The tetracarboranyl porphyrin diacid, or "BOPP free acid" prepared as described in Example 3, (150 mg) was dissolved in 20 mL THF and 15 mL water was added. The solution was passed through 1'10 cm cation exchange resin, 200-400 dry mesh. The eluate was evaporated to increase the ratio of water (up to 60/40 water/THF) and passed through ion exchange resin again. The final eluate was evaporated to dryness in vacuo. Quantitative Yield. The resulting dipotassium salt is well solubilized in water. We designated this inventive embodiment as "BOPP."
Therapeutical Effectiveness. Results of all the various experiments are summarized in Table 3, along with the parameters applicable for each experiment (number of animals treated, initial tumor volume, irradiation conditions, and amount and mode of 10 B administered).
There are three possible configurations for the groups bound to the ethyl side chain, two gauche and one anti. Computer modeling based on the crystal structure of mesoporphyrin IX dimethyl ester suggests that the anti-configuration should offer the least amount of steric hindrance for all functional groups. The α-carborane ester points down at an angle of about 45° and away from the porphyrin while the β-ester points up and over the porphyrin. This configuration also places one of the pro-chiral H.sub.β protons in a pocket formed by the porphyrin plane, a meso-H and the 0.sub.α, giving rise to its potential deshielding relative to the other H.sub.β. However, one gauche configuration also provides some side chain flexibility and deshielding of one H.sub.β from a similar pocket. In the remaining gauche form, all J-J coupling constants should be large and modeling indicates significant steric hindrance for the O.sub.β.
This is a division of application Ser. No. 616,679, filed Nov. 21, 1990 now U.S. Pat. No. 5,149,801.
Thus, particularly preferred for embodiments of the invention are wherein R3 is a closo-carborane, and most particularly is the 1,2-icosahedral isomer or 1,7-icosahedral isomer, whether substituted or unsubstituted. An illustrative substituent is, for example, a carboxyl group, which may be desirable to aid in solubilizing the porphyrin compound, or assisting in increasing tumor uptake. The physical properties of the 1,2-icosahedral isomer and the 1,7-icosahedral isomer are similar, but preparation of the 1,7-icosahedral isomer in the preferred 10 boron enriched form has been found to involve some additional steps.
To a solution of the tetracarboranylporphyrin dimethyl ester prepared as described in Example 2 (300 mg, 0.224 mmol) in 100 mL ether was added 25% hydrochloric acid (100 mL). The solution was stirred at room temperature overnight. The solution was washed with copious water (to dilute acid). The ether layer was separated, dried over sodium sulfate and evaporated in vacuo to give the tetracarboranyl porphyrin diacid inventive embodiment we designate in shorthand as "BOPP free acid." Quantitative yield.
Tumor growth delay relative to unirradiated controls was observed in all the experiments with the delay being significantly greater from neutrons and BOPP relative to neutron alone (experiments 1, 2, and 4). The data in this series of experiments did not indicate any clear difference between fractionated and single acute irradiations for the induction of GDR. The therapeutic gain achieved by the porphyrin (BOPP) administration can be expressed as an increase in the GDR, relative to undrugged irradiated animals. For example, in experiment 1, treatment with BOPP and neutrons extended the time required for tumor growth by a factor of 3.7, relative to a factor of 2.2 for neutrons alone, thus producing an increase of -70% in the growth delay ratio. Similar increases were found in the other experiments.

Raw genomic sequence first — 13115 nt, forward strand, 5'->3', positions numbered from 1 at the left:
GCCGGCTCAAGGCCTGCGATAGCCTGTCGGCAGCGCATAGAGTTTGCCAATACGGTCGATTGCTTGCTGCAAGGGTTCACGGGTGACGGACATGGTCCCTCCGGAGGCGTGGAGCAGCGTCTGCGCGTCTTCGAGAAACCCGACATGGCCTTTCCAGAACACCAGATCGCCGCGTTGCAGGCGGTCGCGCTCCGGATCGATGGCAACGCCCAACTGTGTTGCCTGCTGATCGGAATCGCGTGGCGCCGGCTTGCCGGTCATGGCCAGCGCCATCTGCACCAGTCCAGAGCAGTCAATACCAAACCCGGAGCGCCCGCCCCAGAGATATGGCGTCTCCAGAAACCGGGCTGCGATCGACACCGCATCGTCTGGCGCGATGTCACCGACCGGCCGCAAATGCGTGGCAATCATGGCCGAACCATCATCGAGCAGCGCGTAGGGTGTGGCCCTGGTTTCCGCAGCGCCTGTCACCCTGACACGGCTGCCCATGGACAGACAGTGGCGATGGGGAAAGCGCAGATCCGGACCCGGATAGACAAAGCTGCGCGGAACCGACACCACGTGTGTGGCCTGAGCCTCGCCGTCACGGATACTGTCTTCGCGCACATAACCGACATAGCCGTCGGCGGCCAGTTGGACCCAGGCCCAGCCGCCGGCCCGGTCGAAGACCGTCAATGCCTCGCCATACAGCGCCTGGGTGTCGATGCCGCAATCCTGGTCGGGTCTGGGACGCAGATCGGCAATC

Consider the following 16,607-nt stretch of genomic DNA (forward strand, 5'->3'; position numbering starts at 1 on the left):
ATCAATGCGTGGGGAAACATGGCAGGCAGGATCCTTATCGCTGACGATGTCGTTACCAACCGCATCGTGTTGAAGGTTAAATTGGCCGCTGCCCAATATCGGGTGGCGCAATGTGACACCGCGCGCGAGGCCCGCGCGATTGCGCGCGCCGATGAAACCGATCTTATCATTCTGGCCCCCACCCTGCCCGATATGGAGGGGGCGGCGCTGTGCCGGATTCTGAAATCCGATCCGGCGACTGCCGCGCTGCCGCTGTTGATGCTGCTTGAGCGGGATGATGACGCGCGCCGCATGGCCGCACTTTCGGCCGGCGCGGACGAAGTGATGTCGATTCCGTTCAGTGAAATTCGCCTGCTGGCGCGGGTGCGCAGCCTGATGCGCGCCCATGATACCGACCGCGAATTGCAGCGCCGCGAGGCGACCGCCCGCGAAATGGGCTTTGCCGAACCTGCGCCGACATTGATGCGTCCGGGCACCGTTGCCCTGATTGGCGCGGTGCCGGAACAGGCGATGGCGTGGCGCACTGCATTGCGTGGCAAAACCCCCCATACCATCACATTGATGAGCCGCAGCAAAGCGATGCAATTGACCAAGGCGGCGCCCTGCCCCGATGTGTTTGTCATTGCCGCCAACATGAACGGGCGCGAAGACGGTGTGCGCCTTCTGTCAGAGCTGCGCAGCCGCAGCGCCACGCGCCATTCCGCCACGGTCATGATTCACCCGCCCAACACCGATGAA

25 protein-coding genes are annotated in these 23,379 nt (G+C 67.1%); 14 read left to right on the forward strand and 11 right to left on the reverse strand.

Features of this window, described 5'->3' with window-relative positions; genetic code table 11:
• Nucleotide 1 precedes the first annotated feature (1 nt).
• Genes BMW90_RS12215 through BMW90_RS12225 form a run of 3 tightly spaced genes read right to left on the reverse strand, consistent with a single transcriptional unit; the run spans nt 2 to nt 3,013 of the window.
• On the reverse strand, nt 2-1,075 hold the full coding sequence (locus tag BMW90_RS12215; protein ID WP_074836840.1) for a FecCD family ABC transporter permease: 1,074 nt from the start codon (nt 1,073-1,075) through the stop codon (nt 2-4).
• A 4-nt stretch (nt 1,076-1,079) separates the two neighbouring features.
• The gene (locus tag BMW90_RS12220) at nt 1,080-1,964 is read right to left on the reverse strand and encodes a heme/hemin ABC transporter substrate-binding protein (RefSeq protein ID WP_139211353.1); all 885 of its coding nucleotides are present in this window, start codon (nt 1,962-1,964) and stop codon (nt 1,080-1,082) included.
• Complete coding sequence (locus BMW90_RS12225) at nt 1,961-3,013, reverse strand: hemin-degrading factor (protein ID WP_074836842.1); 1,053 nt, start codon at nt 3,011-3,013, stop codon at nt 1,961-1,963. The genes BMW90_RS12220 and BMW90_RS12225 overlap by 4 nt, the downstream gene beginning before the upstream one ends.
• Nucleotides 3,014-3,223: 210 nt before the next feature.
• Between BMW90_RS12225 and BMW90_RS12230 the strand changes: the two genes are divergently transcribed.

U.S. Pat. No. 4,959,356, issued Sep. 25, 1990, inventors Miura and Gabel describe boronated porphyrin compounds for use in BNCT, such as compounds of the formulas ##STR1##
U.S. Pat. No. 4,963,655, issued Oct. 16, 1990, inventors Kinder et al., describes compounds of the formula: ##STR2##
Under the assumption that multiple linear regression can be applied between GDR, the irradiation time (in MW min) and the amount of 10 B administered (in μg 10 B/gbm), it was found that the growth delay ratio (GDR) can be described by Equation 3:
V=Vo e.sup.(0.35-0.50V.sbsp.o.sup.)t
We have examined the in vitro uptake of a BOPP-LDL conjugate in human colonic carcimona (LoVo) and human hepatocyte (Chang) cell lines. Both lines are known to express high levels of the LDL receptor. Cell uptake and distribution was observed through microspectrofluorimetric analysis and high sensitivity image analysis. Intracellular boron concentrations exceeding 200 μg 10 B/g were easily achieved.
where C is the 10 B concentration. The correlation coefficient r=0.982. Therefore, GDR was found to increase exponentially with dose to the tumor, and the influence of 10 μg 10 B/gbm administered to the animal was similar in effect to an increase in irradiation by about 1 MW-min.
where R and/or R' is derived from an acid chloride having the structure ##STR8##
where R is ##STR4##
wherein R is hydrogen or lower alkyl having 1 to 6 carbon atoms and n is 0 to 10 and metal salts thereof. Similar is an article by Miura et al. Tetrahedron Letters, Vol. 31, No. 16, pp. 2247-2250 (1990). However, the boronated porphyrins described by Miura have vinyl carborane moieties that she reports as not being water soluble. Thus she must open the borane cages. But by opening those borane cages, one encounters significantly more toxicity for the compounds. Moreover, the resultant open-cage compounds are still not sufficiently water-soluble to enable administration without the use of adjuvant substances (e.g., polyethylene glycol). Also the compounds which Miura et al. describe are (at most) 19% boron by weight in the physiologically useful (K+ -salt) form. This is a disadvantage since limiting human doses may well be determined by the amount of porphyrin unit doses which may be tolerated.
Wong et al., "Boron Hydride Derivatives for Neutron Capture Therapy.1", Journal of Medicinal Chemistry, 17, No. 8, 785-791, Aug. 1974.
Wong et al., Boron Hydride Derivatives for Neutron Capture Therapy.1 , Journal of Medicinal Chemistry, 17, No. 8, 785 791, Aug. 1974. *